The saints of our household shrines march before us carrying no signs, wearing no buttons, adorned only in scraps of family photos, funeral cards, locks of treasured hair, newspaper clippings, the stains of generations of tears.

We will not lose. We cannot lose.

We, and they, have nothing to lose.

The Sheepdog Klezmer Orchestra

Originally posted 7/21/2010.

A klezmer band purchases a sheepdog to act as band mascot.  They change the name of the band to the Sheepdog Klezmer Orchestra.

The Sheepdog Klezmer Orchestra begin to travel widely and soon achieve a degree of acclaim.  Everywhere they go, they bring the sheepdog (known to the audiences only as The Sheepdog) with them.  He lies on stage during their sets, perking up for the dances, then dropping his sad head to the floor for the vocal lamentations and slow songs, peering out at the audience through his fringe of fur, looking right and left.

The Sheepdog is in private life named David. The band keep his real name to themselves, as they keep their own names private from the audiences they play for, using stage names — Aaron Out Front, Judith Judith, Ronaldo Star, Jonathan Regretful, Felix the Cat, Sam The Fiddler.

Sam The Fiddler, in particular, loves The Sheepdog and is David’s closest companion in the band, walking him during breaks, petting him for long hours in the privacy of hotel room, brushing his thick coat until it shines before every gig.

In their hometown south of Detroit, the Sheepdog Klezmer Orchestra plays weddings so often that the sound of a clarinet in the street would lead to proposals and engagements.

I only have ever seen them play once, as I am not a fanatic for klezmer music in general.  But at a wedding of close friends from college, The Sheepdog Klezmer Orchestra played for hours, and I danced and wept as much as the families did for their offspring, and I have not forgotten.

Tonight on the radio, in the early dark of pre-dawn, I heard a recording of The Sheepdog Klezmer Orchestra and thought of you again:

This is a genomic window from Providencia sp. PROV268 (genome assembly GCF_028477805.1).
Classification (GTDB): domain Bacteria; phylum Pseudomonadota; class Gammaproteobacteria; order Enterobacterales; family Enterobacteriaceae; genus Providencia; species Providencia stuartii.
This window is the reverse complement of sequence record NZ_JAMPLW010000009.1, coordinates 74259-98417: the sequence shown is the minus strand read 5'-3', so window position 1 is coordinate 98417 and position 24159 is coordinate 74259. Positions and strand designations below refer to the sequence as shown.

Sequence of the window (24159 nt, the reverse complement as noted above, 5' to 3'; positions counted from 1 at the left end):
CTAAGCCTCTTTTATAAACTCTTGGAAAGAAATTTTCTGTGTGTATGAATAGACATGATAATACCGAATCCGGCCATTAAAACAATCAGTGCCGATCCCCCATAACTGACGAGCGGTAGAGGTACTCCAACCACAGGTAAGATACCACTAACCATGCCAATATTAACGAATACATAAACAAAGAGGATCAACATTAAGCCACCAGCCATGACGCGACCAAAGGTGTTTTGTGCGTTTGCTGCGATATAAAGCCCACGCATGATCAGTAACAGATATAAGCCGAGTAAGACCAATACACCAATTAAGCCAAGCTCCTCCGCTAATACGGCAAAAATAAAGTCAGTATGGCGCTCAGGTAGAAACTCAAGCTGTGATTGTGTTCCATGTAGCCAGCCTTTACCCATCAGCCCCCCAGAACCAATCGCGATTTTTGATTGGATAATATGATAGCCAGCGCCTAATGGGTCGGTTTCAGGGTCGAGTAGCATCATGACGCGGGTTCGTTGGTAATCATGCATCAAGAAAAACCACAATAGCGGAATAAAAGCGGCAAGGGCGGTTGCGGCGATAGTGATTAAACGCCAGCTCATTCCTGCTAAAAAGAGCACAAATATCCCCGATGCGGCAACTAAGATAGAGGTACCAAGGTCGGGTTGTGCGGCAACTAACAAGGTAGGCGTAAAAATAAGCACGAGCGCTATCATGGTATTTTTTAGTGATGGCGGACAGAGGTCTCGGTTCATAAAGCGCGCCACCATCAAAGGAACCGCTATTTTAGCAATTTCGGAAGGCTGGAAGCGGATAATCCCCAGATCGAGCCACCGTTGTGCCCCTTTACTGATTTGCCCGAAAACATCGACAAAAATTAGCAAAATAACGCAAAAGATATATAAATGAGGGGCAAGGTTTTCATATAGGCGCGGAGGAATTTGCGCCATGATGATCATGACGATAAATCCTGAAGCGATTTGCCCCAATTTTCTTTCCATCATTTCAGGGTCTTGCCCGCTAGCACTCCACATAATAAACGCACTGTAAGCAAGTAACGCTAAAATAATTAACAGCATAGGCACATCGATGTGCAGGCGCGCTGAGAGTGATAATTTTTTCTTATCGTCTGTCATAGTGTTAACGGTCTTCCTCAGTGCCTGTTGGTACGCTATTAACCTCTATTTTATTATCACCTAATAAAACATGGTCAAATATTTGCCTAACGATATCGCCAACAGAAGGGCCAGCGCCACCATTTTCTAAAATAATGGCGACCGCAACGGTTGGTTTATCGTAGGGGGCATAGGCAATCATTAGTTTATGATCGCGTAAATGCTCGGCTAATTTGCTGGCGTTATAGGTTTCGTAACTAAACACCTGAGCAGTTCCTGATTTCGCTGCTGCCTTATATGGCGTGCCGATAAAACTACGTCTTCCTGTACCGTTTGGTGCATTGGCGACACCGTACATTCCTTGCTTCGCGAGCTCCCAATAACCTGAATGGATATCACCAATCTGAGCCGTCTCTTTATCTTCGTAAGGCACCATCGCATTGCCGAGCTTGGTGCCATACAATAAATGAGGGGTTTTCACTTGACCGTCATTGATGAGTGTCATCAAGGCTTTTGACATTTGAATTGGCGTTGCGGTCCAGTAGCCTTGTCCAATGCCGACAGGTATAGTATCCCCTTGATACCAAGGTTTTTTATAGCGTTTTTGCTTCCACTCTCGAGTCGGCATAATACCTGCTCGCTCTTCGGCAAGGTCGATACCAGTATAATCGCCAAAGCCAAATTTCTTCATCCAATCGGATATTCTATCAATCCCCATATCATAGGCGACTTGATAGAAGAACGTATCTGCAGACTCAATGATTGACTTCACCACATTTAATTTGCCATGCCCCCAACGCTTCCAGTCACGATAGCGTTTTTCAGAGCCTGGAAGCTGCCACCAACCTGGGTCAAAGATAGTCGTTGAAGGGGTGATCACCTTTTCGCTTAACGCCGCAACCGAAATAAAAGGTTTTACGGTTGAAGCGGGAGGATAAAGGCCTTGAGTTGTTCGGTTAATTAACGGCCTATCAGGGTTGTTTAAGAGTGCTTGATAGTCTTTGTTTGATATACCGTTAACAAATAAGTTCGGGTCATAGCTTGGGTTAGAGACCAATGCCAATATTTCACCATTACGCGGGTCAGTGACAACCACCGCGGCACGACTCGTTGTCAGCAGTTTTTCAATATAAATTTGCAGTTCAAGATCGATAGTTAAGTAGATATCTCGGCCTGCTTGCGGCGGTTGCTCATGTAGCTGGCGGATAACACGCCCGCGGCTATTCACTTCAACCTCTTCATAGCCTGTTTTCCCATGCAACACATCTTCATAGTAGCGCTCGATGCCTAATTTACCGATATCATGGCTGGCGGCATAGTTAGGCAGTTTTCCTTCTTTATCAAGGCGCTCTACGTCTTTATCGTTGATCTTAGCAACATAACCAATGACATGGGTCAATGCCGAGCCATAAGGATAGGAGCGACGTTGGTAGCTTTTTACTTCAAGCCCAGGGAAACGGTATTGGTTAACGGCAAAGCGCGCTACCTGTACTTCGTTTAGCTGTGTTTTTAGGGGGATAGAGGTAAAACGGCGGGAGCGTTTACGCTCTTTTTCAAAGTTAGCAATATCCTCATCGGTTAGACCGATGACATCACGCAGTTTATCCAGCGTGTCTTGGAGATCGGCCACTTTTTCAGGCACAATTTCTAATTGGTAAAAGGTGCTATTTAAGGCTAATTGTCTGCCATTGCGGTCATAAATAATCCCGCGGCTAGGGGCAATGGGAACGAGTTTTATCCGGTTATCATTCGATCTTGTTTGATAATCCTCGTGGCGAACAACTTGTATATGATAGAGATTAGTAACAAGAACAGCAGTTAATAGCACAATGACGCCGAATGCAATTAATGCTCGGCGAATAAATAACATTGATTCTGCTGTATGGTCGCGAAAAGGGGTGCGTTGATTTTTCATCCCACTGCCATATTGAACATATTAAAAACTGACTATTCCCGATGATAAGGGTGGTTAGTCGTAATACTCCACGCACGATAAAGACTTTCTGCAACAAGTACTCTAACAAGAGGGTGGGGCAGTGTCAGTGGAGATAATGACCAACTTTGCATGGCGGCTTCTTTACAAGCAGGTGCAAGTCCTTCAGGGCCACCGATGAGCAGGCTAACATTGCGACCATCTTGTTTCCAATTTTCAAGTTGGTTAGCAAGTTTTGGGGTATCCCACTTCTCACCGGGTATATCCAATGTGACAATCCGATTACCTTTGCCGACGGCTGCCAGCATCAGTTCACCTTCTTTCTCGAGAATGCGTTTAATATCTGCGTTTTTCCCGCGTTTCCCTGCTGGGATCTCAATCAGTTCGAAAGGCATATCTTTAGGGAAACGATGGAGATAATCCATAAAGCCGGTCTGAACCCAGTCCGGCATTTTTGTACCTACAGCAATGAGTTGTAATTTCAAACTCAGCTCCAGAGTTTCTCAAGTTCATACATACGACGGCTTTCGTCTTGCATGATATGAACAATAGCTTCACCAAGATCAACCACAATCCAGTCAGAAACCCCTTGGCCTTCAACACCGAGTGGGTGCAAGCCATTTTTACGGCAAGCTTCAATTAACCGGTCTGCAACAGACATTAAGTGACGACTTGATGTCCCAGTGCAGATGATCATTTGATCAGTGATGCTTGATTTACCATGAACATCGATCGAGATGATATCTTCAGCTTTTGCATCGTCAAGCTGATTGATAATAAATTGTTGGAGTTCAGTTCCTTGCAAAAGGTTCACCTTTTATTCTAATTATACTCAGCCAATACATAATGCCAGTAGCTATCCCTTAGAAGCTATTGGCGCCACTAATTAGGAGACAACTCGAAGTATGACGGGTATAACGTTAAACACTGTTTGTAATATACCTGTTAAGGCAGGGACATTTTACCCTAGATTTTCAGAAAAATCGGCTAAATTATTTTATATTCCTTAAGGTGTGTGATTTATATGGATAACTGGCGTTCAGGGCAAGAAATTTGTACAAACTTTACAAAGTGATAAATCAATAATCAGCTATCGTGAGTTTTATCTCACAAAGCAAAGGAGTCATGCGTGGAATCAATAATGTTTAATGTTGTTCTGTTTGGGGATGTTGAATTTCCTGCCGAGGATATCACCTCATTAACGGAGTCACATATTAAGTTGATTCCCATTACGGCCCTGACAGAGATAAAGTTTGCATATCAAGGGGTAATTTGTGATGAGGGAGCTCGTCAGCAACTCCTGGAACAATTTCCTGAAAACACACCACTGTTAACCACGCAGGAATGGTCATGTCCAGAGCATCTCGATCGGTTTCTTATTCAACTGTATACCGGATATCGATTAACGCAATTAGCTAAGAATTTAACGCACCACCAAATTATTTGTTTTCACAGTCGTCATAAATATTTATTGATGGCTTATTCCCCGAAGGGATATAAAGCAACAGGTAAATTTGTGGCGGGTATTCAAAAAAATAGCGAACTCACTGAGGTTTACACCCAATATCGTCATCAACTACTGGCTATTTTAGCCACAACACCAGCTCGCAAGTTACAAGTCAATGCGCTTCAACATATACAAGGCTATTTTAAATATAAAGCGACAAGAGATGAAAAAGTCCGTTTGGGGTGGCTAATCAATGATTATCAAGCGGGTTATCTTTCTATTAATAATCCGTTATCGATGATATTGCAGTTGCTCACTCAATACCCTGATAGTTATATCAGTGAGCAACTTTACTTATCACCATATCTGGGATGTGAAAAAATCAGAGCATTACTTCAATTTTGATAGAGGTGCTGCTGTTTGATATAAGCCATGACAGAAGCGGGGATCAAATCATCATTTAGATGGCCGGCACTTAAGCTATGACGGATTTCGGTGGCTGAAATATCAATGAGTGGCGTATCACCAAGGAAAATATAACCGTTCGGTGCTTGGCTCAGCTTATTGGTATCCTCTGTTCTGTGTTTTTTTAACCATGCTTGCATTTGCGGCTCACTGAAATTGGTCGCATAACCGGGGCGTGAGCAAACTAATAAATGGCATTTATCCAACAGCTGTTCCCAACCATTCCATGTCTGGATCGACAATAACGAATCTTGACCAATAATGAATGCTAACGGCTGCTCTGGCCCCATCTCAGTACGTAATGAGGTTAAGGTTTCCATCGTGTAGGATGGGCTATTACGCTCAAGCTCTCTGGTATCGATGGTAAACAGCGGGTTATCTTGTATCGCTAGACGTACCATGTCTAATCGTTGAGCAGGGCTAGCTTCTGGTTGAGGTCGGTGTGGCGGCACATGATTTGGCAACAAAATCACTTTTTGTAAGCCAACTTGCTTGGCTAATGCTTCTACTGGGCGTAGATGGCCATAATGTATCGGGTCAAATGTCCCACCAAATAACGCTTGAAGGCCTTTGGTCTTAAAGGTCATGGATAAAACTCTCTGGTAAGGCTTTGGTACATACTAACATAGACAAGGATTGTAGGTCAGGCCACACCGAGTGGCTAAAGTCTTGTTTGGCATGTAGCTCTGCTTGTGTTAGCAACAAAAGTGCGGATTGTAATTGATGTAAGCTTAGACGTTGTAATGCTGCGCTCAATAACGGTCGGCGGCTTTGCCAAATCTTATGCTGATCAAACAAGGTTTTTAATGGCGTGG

how your hair fell before your eyes so often
that I was always brushing it back
to see them more clearly;

how I used to dance and weep with you
and called both things
a celebration of us;

how it seemed that a band was playing
whenever we spoke or loved together;

the air itself blurred into song.

This is not to say that remembering you reminds me of a sheepdog, or of The Sheepdog Klezmer Orchestra, or of weddings or dancing.  

This is to say that when I think of joy and sadness mixed, and of the caring that demands the constant brushing of hair from soft eyes, of hours of travel and the rewards of keeping private what is most your own,

those moments
have a soundtrack

in which you still sing to me

like a clarinet,  like Gershwin;
like klezmorim singing the music of names
used gently and only in confidence.


Originally posted 4/10/2008.

The word “gunstock”
sends the listener into a maze,
evoking as it does

from the anticipation of a fast run 
down the New Hampshire mountain which bears that name, 
powder surging around the tips of your skis,

to the feel of oiled walnut against your shoulder.

There’s anticipation there too
of the sound coming a split second late,